Early antibiotic treatment is effective in clearing up the bacterial component of pneumonia, but deciding when antibiotic treatment is required can be difficult.
Clearly calves that stop eating and show increased respiratory effort need treatment, but many others will experience only a mild illness lasting a few days.
The concern for those working with an outbreak is that they may misinterpret the signs of advancing illness and fail to treat calves soon enough.
There are two commonly used strategies to address this.
First, where the handling facilities are good and there is adequate labour, the group of affected calves can be led through the crush and temperatures taken.
Calves with a temperature of 39.5C or above should be treated with antibiotic.
This procedure is repeated daily until no more cases of pneumonia are detected and the outbreak is deemed over.
This level of husbandry may stretch labour, but it does have the advantage that the calves’ needs are seen to and the use of antibiotics is beyond reproach.
The alternative approach is termed metaphylaxis.
When the unit is in the midst of a significant outbreak of pneumonia a decision is taken to treat the entire group of calves with antibiotic.
Suitable antibiotics have two or preferably more days of action after one treatment.
The entire group may be treated for a second time depending on the antibiotic selected.
The group is then monitored and any calves still ill are treated again.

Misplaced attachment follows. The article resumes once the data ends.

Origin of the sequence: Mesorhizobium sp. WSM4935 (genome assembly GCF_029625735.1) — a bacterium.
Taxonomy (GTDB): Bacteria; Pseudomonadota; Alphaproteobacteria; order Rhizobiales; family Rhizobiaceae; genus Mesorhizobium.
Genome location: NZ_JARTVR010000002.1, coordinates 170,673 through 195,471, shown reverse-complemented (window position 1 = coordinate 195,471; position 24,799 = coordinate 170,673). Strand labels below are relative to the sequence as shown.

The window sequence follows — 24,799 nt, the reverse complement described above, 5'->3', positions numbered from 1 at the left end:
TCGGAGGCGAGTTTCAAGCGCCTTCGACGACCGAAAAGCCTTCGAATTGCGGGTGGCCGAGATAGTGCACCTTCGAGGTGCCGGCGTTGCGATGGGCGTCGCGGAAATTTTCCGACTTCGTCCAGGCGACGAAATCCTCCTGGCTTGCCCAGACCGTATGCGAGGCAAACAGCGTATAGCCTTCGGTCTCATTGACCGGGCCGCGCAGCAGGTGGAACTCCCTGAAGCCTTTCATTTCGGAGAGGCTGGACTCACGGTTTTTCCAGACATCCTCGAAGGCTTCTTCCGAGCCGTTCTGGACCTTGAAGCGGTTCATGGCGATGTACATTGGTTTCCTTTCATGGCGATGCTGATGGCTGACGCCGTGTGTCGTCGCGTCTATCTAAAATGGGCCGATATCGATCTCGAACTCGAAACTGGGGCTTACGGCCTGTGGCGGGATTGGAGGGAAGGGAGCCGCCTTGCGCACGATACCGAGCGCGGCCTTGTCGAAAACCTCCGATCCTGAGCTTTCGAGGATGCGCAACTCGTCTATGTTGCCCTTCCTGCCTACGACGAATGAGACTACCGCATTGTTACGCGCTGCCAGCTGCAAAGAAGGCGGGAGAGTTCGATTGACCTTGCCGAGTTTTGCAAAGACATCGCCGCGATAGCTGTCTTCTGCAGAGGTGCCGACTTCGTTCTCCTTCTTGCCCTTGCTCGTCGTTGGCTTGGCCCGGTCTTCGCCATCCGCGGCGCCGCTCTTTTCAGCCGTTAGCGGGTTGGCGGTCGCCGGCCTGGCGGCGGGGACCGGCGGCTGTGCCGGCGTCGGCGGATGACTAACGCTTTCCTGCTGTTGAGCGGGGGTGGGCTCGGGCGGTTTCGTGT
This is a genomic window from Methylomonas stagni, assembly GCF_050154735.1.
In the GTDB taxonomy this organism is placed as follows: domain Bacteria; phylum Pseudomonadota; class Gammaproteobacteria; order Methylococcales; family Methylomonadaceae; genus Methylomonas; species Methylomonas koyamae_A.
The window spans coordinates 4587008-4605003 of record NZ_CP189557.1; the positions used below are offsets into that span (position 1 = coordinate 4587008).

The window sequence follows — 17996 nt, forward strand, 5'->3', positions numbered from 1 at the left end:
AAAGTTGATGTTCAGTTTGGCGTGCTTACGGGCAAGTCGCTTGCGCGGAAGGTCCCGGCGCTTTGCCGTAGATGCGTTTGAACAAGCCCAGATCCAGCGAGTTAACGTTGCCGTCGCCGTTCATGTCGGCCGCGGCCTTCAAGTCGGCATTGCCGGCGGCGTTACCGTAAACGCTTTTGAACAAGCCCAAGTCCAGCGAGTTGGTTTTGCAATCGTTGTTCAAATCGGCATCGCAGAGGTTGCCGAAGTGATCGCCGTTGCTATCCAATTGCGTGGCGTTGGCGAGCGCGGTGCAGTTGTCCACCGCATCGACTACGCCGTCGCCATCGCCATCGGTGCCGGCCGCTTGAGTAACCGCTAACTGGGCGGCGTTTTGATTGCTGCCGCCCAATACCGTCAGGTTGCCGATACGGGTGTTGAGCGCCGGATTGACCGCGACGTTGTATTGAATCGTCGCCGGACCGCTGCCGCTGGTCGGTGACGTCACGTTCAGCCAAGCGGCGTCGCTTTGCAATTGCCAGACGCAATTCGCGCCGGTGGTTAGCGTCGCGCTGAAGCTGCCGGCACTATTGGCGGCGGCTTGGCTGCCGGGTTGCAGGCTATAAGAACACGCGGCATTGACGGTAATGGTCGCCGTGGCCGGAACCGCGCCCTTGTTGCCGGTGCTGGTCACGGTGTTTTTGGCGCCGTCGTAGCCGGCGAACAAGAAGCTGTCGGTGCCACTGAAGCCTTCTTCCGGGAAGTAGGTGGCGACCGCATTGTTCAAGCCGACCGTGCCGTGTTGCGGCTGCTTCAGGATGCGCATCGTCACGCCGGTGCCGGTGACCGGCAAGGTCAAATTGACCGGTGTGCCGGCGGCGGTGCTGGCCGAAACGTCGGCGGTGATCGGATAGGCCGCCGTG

Not all calves make an uneventful recovery.
Where there has been significant lung damage, treatment with antibiotic may be required for prolonged periods.
Some affected calves may benefit from medicines that reduce pain and overcome some of the adverse effects of the body’s response to the disease.
No matter whether the farm’s vet advises daily assessment and treatment for individual animals or group metaphylaxis or treatment, there should be clear written guidelines to ensure the outbreak is managed to maximise calf welfare.
Once the outbreak is under control a proper assessment of the role the various contributory factors have played must be made.
This will involve a full review of calf management to embrace feeding, group size and group makeup, how stressors were managed and an assessment of building ventilation.
The unit’s vet will be familiar with the techniques for assessing adequacy of ventilation.
Before the next pneumonia season or next group of calves come into the system a pneumonia prevention plan should be in place.
Vaccination is a key part of that plan.
Vaccination for respiratory syncytial virus (RSV) is essential in all systems and parainfluenza 3 (Pi3) is required for younger calves.
When calves are bought, then infectious bovine rhinotracheitis (IBR) vaccination is also required.
Many of the multi-agent vaccines also include cover for bovine viral diarrhoea (BVD) and this is required in a unit where cattle are bought or the adult herd is not vaccinated against BVD.
Ultimately, the unit’s vet will be able to advise on the best vaccination programme.
Whatever vaccine is used it is important to complete the course before the pneumonia season begins.
This may be difficult for dairy-bred or late autumn-born beef calves.
Strategies are available to help in this respect, but the challenge of controlling pneumonia is greatest in these younger calves.
With proper planning severe pneumonia outbreaks can be prevented and calf health and welfare maximised, with a clear and beneficial effect on unit productivity.